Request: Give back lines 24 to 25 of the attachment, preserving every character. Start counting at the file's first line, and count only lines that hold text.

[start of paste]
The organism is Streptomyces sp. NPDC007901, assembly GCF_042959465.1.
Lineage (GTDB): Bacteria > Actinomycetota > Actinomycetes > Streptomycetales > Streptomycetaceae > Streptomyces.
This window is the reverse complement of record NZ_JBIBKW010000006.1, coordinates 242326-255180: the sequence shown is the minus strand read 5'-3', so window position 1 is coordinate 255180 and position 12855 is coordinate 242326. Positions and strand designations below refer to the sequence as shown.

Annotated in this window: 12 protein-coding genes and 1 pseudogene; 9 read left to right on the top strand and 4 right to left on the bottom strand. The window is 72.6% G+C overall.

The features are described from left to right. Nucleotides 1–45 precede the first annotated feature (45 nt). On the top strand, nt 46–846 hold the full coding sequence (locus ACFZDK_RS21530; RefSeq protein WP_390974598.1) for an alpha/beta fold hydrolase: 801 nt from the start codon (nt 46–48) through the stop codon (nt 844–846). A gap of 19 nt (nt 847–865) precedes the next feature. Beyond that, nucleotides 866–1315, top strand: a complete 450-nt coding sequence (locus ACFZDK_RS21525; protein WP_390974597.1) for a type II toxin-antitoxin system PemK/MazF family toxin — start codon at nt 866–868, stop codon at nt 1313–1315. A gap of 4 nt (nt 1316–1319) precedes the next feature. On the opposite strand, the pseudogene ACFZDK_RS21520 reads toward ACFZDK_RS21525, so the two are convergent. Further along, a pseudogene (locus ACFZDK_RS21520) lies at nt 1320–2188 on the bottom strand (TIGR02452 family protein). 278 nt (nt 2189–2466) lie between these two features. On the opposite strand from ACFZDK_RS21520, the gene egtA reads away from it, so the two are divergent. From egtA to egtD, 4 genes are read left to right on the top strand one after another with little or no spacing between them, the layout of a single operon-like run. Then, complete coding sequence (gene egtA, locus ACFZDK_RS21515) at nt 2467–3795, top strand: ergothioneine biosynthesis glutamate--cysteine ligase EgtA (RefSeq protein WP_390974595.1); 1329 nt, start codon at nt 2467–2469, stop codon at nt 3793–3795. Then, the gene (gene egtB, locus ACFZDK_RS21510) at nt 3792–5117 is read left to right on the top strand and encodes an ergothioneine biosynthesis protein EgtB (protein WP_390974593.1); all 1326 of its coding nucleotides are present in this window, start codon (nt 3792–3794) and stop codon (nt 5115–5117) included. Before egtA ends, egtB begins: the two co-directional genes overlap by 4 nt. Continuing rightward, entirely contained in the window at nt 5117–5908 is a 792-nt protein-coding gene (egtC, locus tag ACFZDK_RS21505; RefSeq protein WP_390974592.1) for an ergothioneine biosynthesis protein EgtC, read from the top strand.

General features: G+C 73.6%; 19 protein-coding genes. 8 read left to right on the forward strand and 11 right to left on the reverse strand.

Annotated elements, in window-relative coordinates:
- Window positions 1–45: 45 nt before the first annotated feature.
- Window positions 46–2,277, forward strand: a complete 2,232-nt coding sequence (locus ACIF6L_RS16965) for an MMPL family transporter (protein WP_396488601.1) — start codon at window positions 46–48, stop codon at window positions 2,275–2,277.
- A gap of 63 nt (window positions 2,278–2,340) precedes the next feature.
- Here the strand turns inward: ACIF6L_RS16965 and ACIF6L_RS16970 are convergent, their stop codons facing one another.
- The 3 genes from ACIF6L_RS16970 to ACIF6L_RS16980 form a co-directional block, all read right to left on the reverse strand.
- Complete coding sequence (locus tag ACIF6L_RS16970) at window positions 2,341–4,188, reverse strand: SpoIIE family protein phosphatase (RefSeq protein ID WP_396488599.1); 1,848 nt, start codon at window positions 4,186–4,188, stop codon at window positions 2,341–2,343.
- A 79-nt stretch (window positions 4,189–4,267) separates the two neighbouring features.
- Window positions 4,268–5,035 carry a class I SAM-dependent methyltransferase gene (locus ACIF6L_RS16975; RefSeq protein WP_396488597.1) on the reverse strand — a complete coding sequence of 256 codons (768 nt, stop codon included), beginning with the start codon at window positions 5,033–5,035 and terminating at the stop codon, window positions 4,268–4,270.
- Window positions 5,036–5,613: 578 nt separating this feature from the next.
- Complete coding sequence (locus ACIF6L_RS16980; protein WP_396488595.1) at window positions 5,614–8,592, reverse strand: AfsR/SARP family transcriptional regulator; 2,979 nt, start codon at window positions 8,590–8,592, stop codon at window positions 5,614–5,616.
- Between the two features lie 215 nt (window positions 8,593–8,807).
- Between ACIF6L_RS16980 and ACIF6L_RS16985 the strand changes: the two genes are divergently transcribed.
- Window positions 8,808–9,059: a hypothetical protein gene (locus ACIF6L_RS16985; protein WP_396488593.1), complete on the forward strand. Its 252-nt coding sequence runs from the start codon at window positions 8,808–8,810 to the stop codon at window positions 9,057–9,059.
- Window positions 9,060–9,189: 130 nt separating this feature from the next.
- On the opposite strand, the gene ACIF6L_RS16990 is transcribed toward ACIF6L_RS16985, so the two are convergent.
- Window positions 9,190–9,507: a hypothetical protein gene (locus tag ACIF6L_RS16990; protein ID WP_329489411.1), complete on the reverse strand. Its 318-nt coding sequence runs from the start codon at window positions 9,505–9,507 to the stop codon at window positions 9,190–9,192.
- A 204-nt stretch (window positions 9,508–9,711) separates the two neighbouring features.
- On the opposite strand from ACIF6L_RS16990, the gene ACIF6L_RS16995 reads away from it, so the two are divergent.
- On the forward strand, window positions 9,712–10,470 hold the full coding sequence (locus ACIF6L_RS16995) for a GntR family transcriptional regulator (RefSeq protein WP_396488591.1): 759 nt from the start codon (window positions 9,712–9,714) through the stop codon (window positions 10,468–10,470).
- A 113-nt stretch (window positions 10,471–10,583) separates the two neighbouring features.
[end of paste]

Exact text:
- A 204-nt stretch (window positions 9,508–9,711) separates the two neighbouring features.
- On the opposite strand from ACIF6L_RS16990, the gene ACIF6L_RS16995 reads away from it, so the two are divergent.